- Same bar, but different night and different group of brodouches: one of them ‘accidentally’ poured his water down my back. (Although I believe I did eventually go tell the bouncer, not that there was much he could do.)
There is an entire category of human interaction in which we balance vagueness against directness, so that we communicate our actual intentions while still allowing everyone to pretend nothing of the sort was going on. Steven Pinker does a comprehensive job of explaining why this is advantageous here: Language as a Window into Human Nature. Seriously, go watch it. Pinker says this is why we flirt, rather than just say, “Hey, I think you’re hot, let’s bone!” But the same social rules that save us from the embarrassment of hearing the blunt reply, “No, I think you are repulsive, and I’d much rather go home and look at the internet,” also kept me from saying or doing anything in the situations I’ve described. Because if I did, the person could just turn around and claim that that’s not what they meant at all, that I am being oversensitive, that I should take it as a compliment.
This is the problem with Pinker’s “indirect speech acts.” I know and they know what their true intent was, but the words, the closest thing to physical evidence we have here, don’t necessarily reflect that. The only evidence I have is that I felt creeped out, I felt unsafe, I felt hurt. And particularly because I am young and female, it is very easy to discredit my perceptions. Further, we the group don’t want to have to get involved. We know people often don’t involve themselves in other’s problems (go look up ‘bystander effect’), but why?
There’s a pretty self-explanatory survival instinct thing going on, but it’s more than that. I would argue that we resent having to care about strangers, and we even resent acknowledging that bad things happen at all. We like to maintain certain fantasies, about what happens in the world, who it happens to, and under what circumstances. My fear was that, if I spoke up on the bus, resentment would win out over sympathy in people’s minds. ’Clueless, nice old man vs. sensationalizing, overreacting bitch’ would win out over ‘handsy jerk vs. nice young woman’. That people would turn their censure on me for forcing them to recognize something unpleasant about men and women, not in the abstract but in the real world, right in front of their eyes. And things are further complicated when it’s someone we know, not a stranger on the bus, and we may have to integrate the idea that our friend is maybe not always a good person.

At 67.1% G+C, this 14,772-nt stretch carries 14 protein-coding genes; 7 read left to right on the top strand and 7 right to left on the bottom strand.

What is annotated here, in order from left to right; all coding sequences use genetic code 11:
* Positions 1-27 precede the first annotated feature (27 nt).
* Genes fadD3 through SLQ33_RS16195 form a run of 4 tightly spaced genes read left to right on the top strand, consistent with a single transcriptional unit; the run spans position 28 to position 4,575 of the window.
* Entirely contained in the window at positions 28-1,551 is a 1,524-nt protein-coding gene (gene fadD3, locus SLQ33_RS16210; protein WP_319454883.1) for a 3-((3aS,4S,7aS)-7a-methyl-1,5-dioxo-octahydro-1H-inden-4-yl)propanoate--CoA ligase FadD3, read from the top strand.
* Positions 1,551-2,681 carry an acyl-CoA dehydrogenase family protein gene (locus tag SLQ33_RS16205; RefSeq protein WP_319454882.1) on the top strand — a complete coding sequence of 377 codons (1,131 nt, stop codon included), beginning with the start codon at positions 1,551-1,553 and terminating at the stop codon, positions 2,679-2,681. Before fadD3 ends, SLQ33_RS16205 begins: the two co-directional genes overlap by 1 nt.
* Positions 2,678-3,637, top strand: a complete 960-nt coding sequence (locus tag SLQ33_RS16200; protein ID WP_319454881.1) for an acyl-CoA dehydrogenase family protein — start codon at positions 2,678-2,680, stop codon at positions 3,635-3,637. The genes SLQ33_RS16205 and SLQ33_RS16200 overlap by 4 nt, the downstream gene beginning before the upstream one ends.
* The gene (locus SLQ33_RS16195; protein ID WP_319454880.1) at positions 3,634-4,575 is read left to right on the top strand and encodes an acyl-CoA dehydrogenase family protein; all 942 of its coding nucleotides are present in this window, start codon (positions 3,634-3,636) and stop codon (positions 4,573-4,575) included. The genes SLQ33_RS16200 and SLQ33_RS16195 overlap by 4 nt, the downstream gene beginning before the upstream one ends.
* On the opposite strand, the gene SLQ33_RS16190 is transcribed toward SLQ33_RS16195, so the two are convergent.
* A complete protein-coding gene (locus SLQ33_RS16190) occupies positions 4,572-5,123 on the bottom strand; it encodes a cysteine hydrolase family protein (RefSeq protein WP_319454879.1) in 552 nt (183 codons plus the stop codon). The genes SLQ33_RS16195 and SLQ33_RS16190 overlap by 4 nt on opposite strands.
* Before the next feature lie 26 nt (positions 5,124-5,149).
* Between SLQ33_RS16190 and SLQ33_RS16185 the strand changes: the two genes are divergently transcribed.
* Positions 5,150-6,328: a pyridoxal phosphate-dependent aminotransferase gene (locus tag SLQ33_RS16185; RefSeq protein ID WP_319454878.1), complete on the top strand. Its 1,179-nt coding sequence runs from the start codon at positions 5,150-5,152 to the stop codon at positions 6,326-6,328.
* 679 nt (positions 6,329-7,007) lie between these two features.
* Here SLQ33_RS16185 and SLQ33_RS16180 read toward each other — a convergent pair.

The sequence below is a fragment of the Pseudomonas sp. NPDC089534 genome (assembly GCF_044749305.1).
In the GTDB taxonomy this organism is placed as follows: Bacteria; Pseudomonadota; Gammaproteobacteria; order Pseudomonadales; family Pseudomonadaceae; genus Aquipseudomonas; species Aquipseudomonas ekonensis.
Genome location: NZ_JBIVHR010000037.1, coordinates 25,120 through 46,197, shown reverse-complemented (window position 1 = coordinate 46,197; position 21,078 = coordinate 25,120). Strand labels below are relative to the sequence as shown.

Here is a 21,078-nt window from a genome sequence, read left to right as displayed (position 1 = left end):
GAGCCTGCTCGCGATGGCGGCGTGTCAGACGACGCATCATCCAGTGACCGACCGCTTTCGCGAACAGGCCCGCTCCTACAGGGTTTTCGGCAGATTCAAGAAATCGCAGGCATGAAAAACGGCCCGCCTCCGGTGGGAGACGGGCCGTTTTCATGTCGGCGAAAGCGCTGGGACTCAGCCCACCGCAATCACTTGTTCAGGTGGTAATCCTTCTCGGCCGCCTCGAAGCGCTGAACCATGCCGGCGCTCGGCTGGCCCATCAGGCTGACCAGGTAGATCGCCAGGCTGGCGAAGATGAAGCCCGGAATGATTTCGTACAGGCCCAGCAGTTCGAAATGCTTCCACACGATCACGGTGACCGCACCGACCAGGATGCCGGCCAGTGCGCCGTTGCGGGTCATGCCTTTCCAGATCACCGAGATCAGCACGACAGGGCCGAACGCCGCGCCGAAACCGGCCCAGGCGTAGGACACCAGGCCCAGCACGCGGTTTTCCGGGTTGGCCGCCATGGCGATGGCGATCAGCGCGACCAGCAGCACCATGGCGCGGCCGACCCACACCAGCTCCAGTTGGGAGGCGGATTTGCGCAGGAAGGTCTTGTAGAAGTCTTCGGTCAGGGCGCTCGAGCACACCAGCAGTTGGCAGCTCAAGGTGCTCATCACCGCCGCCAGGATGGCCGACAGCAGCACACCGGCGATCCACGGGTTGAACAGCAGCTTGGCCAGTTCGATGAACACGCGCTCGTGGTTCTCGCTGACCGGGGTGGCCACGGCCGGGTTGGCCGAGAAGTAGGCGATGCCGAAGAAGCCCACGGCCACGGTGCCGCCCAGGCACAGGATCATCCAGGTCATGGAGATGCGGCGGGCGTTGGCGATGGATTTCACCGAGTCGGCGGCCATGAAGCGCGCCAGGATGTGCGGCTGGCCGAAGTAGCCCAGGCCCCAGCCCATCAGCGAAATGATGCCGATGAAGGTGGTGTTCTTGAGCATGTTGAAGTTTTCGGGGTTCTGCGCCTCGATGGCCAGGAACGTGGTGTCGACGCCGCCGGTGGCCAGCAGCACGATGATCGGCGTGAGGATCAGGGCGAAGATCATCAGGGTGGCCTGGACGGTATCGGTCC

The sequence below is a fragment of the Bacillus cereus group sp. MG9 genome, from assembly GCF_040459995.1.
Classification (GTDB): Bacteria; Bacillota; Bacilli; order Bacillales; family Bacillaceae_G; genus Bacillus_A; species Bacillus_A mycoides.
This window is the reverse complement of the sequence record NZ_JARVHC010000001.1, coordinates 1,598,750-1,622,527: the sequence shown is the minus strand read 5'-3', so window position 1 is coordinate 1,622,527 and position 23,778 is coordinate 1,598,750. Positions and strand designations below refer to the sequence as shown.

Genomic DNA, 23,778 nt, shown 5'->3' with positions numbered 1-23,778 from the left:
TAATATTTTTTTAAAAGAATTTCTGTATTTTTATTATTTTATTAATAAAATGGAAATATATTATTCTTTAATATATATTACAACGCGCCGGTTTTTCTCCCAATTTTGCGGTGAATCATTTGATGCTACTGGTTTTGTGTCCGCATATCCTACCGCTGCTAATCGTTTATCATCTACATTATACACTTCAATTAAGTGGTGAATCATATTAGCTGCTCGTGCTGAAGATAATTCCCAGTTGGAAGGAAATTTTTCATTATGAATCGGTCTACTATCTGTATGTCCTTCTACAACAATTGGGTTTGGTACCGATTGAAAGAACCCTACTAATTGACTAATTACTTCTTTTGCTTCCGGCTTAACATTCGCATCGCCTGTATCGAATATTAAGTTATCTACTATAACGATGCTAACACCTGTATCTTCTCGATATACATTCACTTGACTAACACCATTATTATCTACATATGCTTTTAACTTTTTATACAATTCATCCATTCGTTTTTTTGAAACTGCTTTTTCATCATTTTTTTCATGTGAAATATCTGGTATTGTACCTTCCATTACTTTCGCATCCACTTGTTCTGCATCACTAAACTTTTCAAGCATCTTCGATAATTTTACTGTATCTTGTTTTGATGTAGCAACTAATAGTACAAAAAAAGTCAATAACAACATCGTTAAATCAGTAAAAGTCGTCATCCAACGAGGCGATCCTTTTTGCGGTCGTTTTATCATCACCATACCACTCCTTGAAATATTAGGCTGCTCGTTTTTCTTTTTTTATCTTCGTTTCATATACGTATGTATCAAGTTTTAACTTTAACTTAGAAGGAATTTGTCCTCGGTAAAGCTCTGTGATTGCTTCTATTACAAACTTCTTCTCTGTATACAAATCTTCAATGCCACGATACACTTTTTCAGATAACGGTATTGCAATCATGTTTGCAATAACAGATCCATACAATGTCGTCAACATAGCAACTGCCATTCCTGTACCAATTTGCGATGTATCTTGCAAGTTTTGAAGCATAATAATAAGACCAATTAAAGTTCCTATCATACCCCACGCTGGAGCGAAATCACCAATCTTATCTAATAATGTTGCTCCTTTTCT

I think it would be a shame to completely remove obliqueness from human communication. We’d lose some of the complexity that makes human interaction exciting, as well as a lot of excellent comedy. And yes, I think the man on the bus was probably just clueless; we’ve all done something wrong without realizing it at some point. But we should try to make it okay for people to speak up, and not worry that they will be further attacked. And on the occasions when we do feel the urge to use vagueness to get away with saying or doing something ‘wrong’, maybe we should stop for a moment. Maybe we should consider that if we don’t want to do it directly, if we think there would be negative consequences, maybe it’s not something we should be doing at all.